FIFA World Cup 2022

World Cup 2022: Ukraine qualifying would be a moment bigger than sports

June 2

By Martin Rogers
FOX Sports Columnist

There is no such thing as having a second-favorite team in soccer, so says the eternal unspoken rule of the beautiful game. If you're a true fan, at some point early in your life, you will choose a favorite club, and then you'll stick with them through thick and thin (usually even thinner) until you die.

In the international format of the game — country v. country, not club v. club — the same thing applies. Genuine fanaticism doesn’t allow for loyalty split between two flags. Elimination from a major tournament means just that. You don’t get to double-dip.

Until now.

If events transpire a certain way this weekend and Ukraine’s national team continues its hopeful, against-the-odds, fantastical, inspirational and downright tear-inducing journey to capture a spot in this winter’s FIFA World Cup 2022, the event will have the wildest of all wild cards and a unique commodity on its hands.

If the Ukrainians, having beaten Scotland 3-1 at Glasgow’s Hampden Park on Wednesday, can get past Wales on Sunday in Cardiff, the World Cup field will suddenly possess a team everyone is cheering for — unless it’s against their own nation. Heck, maybe even then.

In a sport that doesn’t do sentiment, the yellow-and-blue-clad representatives of a country whose plight has garnered humanitarian sympathy around the globe will be the sentimental choice.

How could it not be so? Listen to the words of team stalwart Oleksandr Zinchenko, 25 years old but with an old-timer’s perspective. "Every Ukrainian wants one thing: to stop this war," Zinchenko told reporters. "I have spoken with people from all around the world, from different countries and also some Ukrainian kids. They have one dream: to stop the war.

"When it comes to football, the Ukrainian team have their own dream. We want to go to the World Cup. We want to give incredible emotions to the Ukrainian people because Ukrainians deserve it so much at this very moment."

Take a glance at a video of the national anthem from inside the stadium Wednesday, when thousands of Ukraine supporters, many of them refugees relocated to the United Kingdom, belted out the tune and waved flags collectively.

Or, if you really want to tug at the heartstrings, watch this clip from before the game. When a group of Scotland fans, having spent the week learning Ukraine’s anthem with the help of a language app, joined their rivals in song on Hampden Park’s steps.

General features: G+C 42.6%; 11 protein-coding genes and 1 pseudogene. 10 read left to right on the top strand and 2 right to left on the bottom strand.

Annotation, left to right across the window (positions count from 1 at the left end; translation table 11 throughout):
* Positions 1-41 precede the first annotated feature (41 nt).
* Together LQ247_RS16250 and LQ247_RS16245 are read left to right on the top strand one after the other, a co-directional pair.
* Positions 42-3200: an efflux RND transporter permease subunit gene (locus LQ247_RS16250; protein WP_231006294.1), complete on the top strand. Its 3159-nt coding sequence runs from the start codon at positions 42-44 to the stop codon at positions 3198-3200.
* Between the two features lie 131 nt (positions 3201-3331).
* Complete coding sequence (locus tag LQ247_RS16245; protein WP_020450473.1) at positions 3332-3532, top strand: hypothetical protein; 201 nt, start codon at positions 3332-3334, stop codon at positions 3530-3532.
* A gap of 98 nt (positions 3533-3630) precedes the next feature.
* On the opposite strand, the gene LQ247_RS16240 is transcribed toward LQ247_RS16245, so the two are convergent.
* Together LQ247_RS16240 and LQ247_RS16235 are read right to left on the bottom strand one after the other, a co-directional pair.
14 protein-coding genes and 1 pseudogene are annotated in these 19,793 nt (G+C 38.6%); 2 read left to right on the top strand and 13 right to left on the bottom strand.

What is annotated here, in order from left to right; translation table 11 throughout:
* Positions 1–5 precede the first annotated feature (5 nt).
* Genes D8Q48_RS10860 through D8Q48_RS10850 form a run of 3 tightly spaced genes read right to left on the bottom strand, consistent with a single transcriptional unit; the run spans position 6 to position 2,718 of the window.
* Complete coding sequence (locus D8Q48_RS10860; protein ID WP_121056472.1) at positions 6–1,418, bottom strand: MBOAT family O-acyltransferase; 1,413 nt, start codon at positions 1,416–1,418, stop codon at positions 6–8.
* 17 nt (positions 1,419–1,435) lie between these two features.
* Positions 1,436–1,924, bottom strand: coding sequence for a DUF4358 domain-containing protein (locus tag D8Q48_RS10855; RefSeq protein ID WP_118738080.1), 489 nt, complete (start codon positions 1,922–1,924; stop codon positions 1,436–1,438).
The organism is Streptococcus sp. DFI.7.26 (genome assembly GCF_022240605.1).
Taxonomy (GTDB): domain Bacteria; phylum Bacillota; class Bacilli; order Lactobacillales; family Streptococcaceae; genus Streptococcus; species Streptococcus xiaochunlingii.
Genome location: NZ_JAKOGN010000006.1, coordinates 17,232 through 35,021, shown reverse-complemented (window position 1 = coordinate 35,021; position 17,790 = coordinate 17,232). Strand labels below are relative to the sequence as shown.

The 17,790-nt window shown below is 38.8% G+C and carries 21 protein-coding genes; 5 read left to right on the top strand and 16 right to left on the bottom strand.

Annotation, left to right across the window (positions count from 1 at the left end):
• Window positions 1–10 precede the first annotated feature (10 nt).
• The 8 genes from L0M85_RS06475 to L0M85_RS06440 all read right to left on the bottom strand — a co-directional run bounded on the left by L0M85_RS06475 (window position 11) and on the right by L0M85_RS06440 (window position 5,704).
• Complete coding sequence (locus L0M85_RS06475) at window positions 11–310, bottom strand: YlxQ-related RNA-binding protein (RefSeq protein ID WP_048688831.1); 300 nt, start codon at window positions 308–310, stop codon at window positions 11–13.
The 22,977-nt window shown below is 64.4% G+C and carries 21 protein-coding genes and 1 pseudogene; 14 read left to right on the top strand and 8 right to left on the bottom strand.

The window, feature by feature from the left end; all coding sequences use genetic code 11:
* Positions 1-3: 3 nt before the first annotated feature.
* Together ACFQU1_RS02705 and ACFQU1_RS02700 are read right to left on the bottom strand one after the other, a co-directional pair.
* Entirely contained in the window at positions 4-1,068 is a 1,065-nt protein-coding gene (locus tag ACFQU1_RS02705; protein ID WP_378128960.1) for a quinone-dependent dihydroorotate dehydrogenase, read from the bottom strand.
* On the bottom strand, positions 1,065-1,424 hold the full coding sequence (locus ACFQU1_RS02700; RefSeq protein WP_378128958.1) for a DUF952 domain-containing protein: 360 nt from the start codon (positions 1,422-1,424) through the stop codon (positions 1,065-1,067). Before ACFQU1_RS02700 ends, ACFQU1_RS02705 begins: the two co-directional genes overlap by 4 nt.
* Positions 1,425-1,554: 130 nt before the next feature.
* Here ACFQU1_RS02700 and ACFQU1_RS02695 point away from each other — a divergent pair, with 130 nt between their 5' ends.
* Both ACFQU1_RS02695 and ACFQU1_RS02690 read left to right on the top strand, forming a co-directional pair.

Yeah, I’m not crying. You’re crying. Who am I kidding? Of course I’m crying.

If Ukraine pulls off the improbable, there will be plenty more sniffles come Sunday — and even more come Nov. 21. For that is when the United States plays its first match of the World Cup, in Group B, and takes on the winner of the Wales/Ukraine matchup.

USA v. Ukraine would be a soccer match, yes, but if it comes to pass, it will also be a historic cultural occasion. You can only imagine the thought and effort that will go into various elements of cross-national symbolism.

A 90-minute game can’t change the reality of a nation being invaded by an aggressor, but it would be a moment bigger than sports and an opportunity for Ukraine’s ordeal to be further highlighted — by a group of men, no less, who wear their nation’s colors with passion, pride and purpose.

Ukraine is a solid international team, ranked No. 27 in the world. It got into the playoffs by finishing second in a European qualifying group headed by reigning world champion France. The squad is no one’s idea of a leading contender.

But … national collectiveness is a strange and sometimes inexplicable thing. Give a soccer player a cause, and magic can find its way into the air. Iraq’s Olympic men’s team, with desperation raging back home, somehow came within a whisker of a medal at the 2004 Athens Games. Denmark, during Euro 2020 (delayed to last summer), responded to Christian Eriksen’s on-field heart attack by making a glorious run to the semifinals.

Add Ukraine’s effort Wednesday to the list. They were underdogs against Scotland. They will be again when lined up with Wales, and the same would apply were the USA clash to occur in Qatar later this year. But Ukraine at the World Cup would be an underdog with a cause, with an incentive on a different scale to each other team. We’ve seen it before; such things can occasionally overcome even a great gap in talent.

Ukraine’s athletes are Ukrainians first, athletes second. That much was evident in the early days of the Russian invasion. Numerous boxing champions returned home to take up arms. One of them, heavyweight champion Oleksandr Usyk, delayed a multimillion dollar rematch with Anthony Joshua in order to join a territorial defense battalion in the field.

The soccer players are fighters, too, weapon or not. When a country’s very existence is on the line, the struggle is all-in.

It is a gut-wrenching reality, regarding a plight unceasing in its need for international support. And when it comes to soccer, it plays out as a force of togetherness carrying a near-mystical power.

Ukraine is a team on which everyone is together. And, perhaps like never before, it's a team that everyone should be behind.

Martin Rogers is a columnist for FOX Sports and the author of the FOX Sports Insider Newsletter. You can subscribe to the newsletter here.


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